Posts Tagged ‘The Man Whose Mind Exploded’

Sometimes treasures lurk in the most unlikeliest of places. If you were to walk past one particular council block in Brighton you wouldn’t bat an eyelid. Yet stepping into a flat in this mundane redbrick building leads us towards one Drako Oho Zahar Zahar, the subject of this beguiling documentary. Observed by his filmmaker friend Amies over a few years, this is a fascinating document of a man whose colourful life had trespassed into various artists, dancers and vagrants lives.

Drako was born Tony Banwell but took on the stage name in his twenties. He was recruited as a dancer in London in his youth and embarked on a rather reckless existence amongst the 60’s and 70’s gay crowd. A kind of socialite, he was painted by Dali (which he recounts at every opportunity) and hung out with artists like Warhol. He suffered two near fatal accidents, one a motorcycle accident and the other a car crash, which left him in a long coma. It took him almost a decade to recover, and changed his personality to a substantial degree.

Although this colourful past irreparably defines his character, the documentary focuses on his final years in the cramped Brighton flat. The flat is somewhat of a character in itself, an ode to Drako’s memories and philosophies. It is literally crammed with pictures, postcards, books that Drako has amassed over the years. Pornographic pictures of erect penises vie for space amongst handwritten religious quotes, a veritable jungle of delights. Due to Drako’s accidents, he now suffers severe amnesia and uses notes hanging from the ceilings to remember day to day details, much like in Christopher Nolan’s Memento.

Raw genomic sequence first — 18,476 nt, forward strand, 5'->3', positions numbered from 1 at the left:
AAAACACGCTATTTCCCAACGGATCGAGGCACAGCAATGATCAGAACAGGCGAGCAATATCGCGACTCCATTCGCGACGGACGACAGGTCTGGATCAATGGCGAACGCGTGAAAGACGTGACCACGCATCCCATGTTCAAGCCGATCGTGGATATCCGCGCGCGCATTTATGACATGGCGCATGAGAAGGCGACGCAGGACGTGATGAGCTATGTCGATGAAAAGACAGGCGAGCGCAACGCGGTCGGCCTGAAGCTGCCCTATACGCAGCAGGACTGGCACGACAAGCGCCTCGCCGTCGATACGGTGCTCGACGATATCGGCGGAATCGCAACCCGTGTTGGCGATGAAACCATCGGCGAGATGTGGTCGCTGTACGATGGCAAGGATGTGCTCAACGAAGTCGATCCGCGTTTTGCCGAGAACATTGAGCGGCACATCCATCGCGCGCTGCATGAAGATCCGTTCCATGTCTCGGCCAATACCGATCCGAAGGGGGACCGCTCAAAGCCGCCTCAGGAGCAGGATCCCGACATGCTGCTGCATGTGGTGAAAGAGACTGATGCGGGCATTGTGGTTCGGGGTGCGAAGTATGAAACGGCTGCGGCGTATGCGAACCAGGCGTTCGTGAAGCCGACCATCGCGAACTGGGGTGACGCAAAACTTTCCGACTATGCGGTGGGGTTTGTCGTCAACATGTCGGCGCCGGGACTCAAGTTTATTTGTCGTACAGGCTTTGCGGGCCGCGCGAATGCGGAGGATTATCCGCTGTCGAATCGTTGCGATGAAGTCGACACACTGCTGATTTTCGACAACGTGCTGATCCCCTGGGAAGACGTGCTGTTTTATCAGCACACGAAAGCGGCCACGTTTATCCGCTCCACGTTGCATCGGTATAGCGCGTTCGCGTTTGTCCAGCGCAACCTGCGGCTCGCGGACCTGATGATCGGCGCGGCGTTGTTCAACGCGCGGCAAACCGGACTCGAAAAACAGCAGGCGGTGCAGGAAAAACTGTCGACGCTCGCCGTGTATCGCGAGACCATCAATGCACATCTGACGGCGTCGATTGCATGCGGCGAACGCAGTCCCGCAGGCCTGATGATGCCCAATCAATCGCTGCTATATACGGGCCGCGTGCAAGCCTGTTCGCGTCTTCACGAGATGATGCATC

Drako himself is charm personified, an English eccentric with an endearing self deprecation. Covered in tattoos, bald and prone to wearing ‘vibrant’ attire, his occasional forays into the local butchers make for a humorous event. As he struggles to form cohesive thought patterns his anecdotes become recycled, but this is oddly endearing as well. It is clear that Drako is one of a kind, yet director Amies paints a loving portrait of his friend. Although it is strange that such a flamboyant figure has ended up in such a mundane setting, you get the feeling that Brighton itself suits him perfectly; a place that welcomes the slightly unusual figures and cultivates them.

It is an extremely intimate film, based mostly in Drako’s cramped flat. Straight away the audience understands that Amies and Drako have a strong relationship, as Amies asks him chummy questions and queries his general well being. The film is unusual in that Amies has a clear investment in Drako and often acts almost as a carer for him. The line between the subject and the film maker becomes extremely blurred as Drako’s health deteriorates. Is Amies exploiting Drako for his own gain? Perhaps, but Drako, always the exhibitionist, would have wanted it that way. A funny, eccentric, moving documentary.

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